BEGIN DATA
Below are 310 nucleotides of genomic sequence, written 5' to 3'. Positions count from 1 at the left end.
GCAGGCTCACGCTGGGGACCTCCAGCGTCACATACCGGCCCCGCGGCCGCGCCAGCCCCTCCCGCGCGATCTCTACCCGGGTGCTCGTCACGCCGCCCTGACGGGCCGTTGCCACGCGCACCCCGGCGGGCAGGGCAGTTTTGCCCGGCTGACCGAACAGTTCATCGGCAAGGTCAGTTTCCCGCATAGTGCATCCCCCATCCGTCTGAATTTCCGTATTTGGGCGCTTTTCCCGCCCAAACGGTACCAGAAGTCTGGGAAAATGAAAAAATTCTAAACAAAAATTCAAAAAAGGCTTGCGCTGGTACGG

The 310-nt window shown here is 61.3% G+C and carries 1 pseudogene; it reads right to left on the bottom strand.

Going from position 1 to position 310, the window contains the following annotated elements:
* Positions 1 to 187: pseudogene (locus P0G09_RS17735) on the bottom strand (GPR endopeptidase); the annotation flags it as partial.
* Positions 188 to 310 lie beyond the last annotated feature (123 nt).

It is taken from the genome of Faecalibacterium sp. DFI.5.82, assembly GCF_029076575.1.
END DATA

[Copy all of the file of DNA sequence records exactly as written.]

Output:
Below are 310 nucleotides of genomic sequence, written 5' to 3'. Positions count from 1 at the left end.
GCAGGCTCACGCTGGGGACCTCCAGCGTCACATACCGGCCCCGCGGCCGCGCCAGCCCCTCCCGCGCGATCTCTACCCGGGTGCTCGTCACGCCGCCCTGACGGGCCGTTGCCACGCGCACCCCGGCGGGCAGGGCAGTTTTGCCCGGCTGACCGAACAGTTCATCGGCAAGGTCAGTTTCCCGCATAGTGCATCCCCCATCCGTCTGAATTTCCGTATTTGGGCGCTTTTCCCGCCCAAACGGTACCAGAAGTCTGGGAAAATGAAAAAATTCTAAACAAAAATTCAAAAAAGGCTTGCGCTGGTACGG

The 310-nt window shown here is 61.3% G+C and carries 1 pseudogene; it reads right to left on the bottom strand.

Going from position 1 to position 310, the window contains the following annotated elements:
* Positions 1 to 187: pseudogene (locus P0G09_RS17735) on the bottom strand (GPR endopeptidase); the annotation flags it as partial.
* Positions 188 to 310 lie beyond the last annotated feature (123 nt).

It is taken from the genome of Faecalibacterium sp. DFI.5.82, assembly GCF_029076575.1.